"Living A Crucified Life"
(A New Year's Messsage, delivered Sunday, December 26, 2004 at Bethany Bible Church. Unless otherwise indicated, all Scripture is taken from the New King James Version.)
We stand before a brand new year; and at this time each year, I seek something from God's word that will encourage us as a church family to step into a new level of growth in our walk with Christ. And for this reason, I have felt led to the words of the apostle Paul at the end of the book of Galatians.
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I'm convinced that God gave the apostle Paul to us as a flesh-and-blood example of what faithful Christian living looks like in actual experience. He himself believed that he was given to us by God as an example to follow; and he wasn't afraid to say so. He told the Corinthian believers, "Imitate me, just as I also imitate Christ" (1 Cor.. 11:1). He told the Philippian believers, "The things which you learned and received and heard and saw in me, these do, and the God of peace will be with you" (Phil. 4:9). n one of his letters to to Timothy, he said, ". . . For this reason I obtained mercy, that in me first Jesus Christ might show all longsuffering, as a pattern to those who are going to believe on Him for everlasting life" (1 Timothy 1:16).
If we want to understand the high calling that God has on our life, we must always look first to Jesus. But if we want to see what it looks like for imperfect people like ourselves to turn from our sins and follow the Savior in a devoted way; if we want to see what it looks like for God to transform a sinner and turn him or her into a useful instrument in His hand; if we want to see a living example of the attitudes and priorities and beliefs and motives and aspirations that are to characterize us as followers of Jesus Christ while we walk on this earth, then we must look at Paul - because that's why he was given to us by God.
One of the things that characterized Paul was the central place that the cross of Jesus Christ held in his life. He was a thoroughly cross-centered man. I don't mean by that that he simply valued the cross of Jesus as a symbol to be worn around his neck. I mean that he considered the Savior who hung on that cross - and the sacrifice Jesus made for him there - to be everything to him. Paul considered that when Christ died on the cross for him, he essentially "died" on the cross with Jesus. He no longer sought to live life on the principle of "self" - but now on the principle of the one who died for him. He even says so in the middle of his letter to the Galatians: "I have been crucified with Christ: it is no longer I who live, but Christ lives in me; and the life which I now live in the flesh I live by faith in the Son of god, who loved me and gave Himself for me" (Gal. 2:20).
For Paul, this wasn't simply an abstract, symbolic thing. He believed that, in the eyes of God, he was radically joined to Jesus Christ by faith in an act of God's grace - being "baptized" into Christ (that is, placed spiritually into Him in such a way that everything that happened to Christ also happened to him); so that he truly died when Christ died, and was truly raised with Christ when Christ rose from the dead. Paul believed that this was true of all who are "in Christ". It's also true of you if you have placed your faith in Him. Paul wrote, ". . . Do you not know that as many of us as were baptized into Christ Jesus were baptized into His death? Therefore we were buried with Him through baptism into death, that just as Christ was raised from the dead by the glory of the Father, even so we also should walk in newness of life" (Rom. 6:3-4). Paul considered himself truly crucified with Christ, and now raised together with Him; and so this obligated Paul to live a whole new kind of life.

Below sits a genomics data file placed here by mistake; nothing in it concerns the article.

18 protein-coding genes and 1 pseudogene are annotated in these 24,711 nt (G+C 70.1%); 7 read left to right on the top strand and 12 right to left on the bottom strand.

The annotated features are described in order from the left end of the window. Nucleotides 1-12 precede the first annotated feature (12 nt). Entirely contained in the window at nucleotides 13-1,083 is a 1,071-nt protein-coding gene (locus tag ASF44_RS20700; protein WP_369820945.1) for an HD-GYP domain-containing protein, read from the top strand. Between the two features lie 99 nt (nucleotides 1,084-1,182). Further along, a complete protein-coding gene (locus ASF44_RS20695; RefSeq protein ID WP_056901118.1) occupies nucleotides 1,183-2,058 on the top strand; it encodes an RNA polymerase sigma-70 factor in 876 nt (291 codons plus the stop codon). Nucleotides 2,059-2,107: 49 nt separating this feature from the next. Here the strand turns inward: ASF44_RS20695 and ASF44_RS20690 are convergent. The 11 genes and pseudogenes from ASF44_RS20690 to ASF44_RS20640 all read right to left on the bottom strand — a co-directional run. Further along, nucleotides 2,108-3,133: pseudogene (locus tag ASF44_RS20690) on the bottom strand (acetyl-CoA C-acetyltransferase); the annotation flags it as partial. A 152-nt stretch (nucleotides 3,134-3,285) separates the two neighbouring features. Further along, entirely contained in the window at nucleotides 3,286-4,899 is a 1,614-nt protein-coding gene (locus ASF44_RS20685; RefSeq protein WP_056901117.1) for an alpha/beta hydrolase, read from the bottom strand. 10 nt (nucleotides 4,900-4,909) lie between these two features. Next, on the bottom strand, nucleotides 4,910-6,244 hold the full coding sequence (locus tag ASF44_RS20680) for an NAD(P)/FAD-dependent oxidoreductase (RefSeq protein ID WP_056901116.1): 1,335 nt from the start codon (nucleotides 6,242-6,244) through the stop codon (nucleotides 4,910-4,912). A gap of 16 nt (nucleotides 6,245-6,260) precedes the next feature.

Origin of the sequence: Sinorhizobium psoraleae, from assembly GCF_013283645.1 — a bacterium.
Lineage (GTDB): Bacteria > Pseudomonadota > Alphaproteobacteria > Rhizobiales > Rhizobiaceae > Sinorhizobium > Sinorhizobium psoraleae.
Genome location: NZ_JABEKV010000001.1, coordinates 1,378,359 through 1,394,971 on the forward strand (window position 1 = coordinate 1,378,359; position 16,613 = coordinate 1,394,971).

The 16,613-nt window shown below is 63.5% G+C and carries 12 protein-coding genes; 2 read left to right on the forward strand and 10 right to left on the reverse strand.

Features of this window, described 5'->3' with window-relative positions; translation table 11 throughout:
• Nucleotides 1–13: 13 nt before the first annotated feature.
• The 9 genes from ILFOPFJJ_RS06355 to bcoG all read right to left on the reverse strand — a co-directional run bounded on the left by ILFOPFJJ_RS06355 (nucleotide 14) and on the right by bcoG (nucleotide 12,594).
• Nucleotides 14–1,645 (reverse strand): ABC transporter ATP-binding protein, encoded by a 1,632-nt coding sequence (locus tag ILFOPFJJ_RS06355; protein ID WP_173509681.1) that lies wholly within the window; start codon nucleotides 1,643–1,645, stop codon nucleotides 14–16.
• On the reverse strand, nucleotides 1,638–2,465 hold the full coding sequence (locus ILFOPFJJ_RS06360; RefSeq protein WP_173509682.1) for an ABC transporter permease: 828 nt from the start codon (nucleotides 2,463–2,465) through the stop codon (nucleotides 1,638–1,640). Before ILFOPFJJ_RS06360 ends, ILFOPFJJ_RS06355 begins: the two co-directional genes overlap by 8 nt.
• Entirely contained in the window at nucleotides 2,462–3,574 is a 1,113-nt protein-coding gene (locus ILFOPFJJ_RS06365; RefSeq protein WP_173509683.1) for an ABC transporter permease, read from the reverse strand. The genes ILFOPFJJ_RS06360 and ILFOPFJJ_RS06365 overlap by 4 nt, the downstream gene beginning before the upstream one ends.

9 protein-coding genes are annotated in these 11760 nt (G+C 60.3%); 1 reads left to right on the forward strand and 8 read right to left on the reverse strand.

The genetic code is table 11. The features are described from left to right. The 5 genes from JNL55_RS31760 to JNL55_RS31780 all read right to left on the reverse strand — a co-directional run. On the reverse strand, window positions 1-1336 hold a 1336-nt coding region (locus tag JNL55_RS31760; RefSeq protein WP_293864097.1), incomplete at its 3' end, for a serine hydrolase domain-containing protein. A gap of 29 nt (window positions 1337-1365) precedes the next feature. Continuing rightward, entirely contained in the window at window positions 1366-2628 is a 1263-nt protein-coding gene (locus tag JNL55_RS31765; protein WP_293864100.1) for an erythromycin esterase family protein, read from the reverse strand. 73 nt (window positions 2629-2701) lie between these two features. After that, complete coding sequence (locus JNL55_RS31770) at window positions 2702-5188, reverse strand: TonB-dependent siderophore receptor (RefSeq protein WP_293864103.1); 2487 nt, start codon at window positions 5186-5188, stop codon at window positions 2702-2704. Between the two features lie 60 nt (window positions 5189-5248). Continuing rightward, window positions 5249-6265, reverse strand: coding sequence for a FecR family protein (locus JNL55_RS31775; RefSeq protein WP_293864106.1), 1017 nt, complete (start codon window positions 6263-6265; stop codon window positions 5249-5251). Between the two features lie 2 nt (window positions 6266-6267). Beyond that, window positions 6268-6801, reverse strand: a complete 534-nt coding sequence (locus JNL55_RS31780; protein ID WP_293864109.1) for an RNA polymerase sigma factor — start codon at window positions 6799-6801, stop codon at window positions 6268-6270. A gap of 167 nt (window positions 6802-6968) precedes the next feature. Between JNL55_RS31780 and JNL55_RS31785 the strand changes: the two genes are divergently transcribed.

In many places in the New Testament, and in many ways, Paul expresses the conviction that he was "dead" - crucified to "self" on the cross through the death of Jesus; and that he now lived, no longer for himself, but for Christ. But there's one particular aspect of the "crucified life" in Paul's experience that I want to share with you this morning. It's something that has been much on my mind lately; and I believe it's an example that God is calling us to particularly pursue in the coming year.
It's found in Paul's words near the end of his letter to the Galatians: "But God forbid that I should boast except in the cross of our Lord Jesus Christ, by whom the world has been crucified to me, and I to the world" (Gal. 6:14). In these words, Paul calls us - by his example - to make the cross of Jesus our "boast" in life; and as we do, we see that our relationship with the ungodly values and priorities of this world changes as a result. We see that, having been crucified with Christ, we are now to see ourselves as "dead" to this world, and the world as "dead" to us. We then are to go on, as a result of being gripped by this truth, to live a "crucified life" in the midst of this world.
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Dear brothers and sisters in Christ; I don't want a half-baked Christian experience, do you? I want my faith in Jesus Christ to mean something in the way I live. I don't want to waste my life; but I want to live in a way that's completely different from the way the unsaved people of this world live. I don't want, as Paul says in Romans 12:1-2, to "be conformed to this world". If, as professing believers, our lives are indistinguishable from the lives of people who have no relationship with Christ; if we find that we are simply, passively being squeezed into the world's mold, then how can we prove to anyone that Jesus has really made any kind of difference in our lives? I want to live a life, by the power of the indwelling Holy Spirit, that defies explanation. And I want to be in a church full of people whose lives also defy explanation! I don't want the world calling the shots in my life! I want to be so conformed to the cross of Jesus Christ, that I am dead to this world's evil values and priorities, and it values and priorities are dead to me.